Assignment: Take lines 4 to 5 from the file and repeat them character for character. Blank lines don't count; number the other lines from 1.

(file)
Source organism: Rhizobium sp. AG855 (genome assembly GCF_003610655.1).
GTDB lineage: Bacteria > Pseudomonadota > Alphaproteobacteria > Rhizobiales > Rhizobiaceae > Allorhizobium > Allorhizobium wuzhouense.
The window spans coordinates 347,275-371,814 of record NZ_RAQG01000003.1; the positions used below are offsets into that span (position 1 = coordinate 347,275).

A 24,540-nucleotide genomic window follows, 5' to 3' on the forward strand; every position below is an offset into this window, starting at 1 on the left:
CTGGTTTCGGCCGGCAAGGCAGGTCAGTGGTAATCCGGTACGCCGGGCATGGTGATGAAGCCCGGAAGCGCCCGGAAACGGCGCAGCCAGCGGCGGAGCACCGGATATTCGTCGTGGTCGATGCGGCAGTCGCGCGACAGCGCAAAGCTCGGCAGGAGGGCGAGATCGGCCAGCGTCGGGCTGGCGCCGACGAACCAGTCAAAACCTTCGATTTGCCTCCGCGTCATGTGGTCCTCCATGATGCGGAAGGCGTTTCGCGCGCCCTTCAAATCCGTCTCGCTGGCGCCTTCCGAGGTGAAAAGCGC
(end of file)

A 24,540-nucleotide genomic window follows, 5' to 3' on the forward strand; every position below is an offset into this window, starting at 1 on the left:
CTGGTTTCGGCCGGCAAGGCAGGTCAGTGGTAATCCGGTACGCCGGGCATGGTGATGAAGCCCGGAAGCGCCCGGAAACGGCGCAGCCAGCGGCGGAGCACCGGATATTCGTCGTGGTCGATGCGGCAGTCGCGCGACAGCGCAAAGCTCGGCAGGAGGGCGAGATCGGCCAGCGTCGGGCTGGCGCCGACGAACCAGTCAAAACCTTCGATTTGCCTCCGCGTCATGTGGTCCTCCATGATGCGGAAGGCGTTTCGCGCGCCCTTCAAATCCGTCTCGCTGGCGCCTTCCGAGGTGAAAAGCGC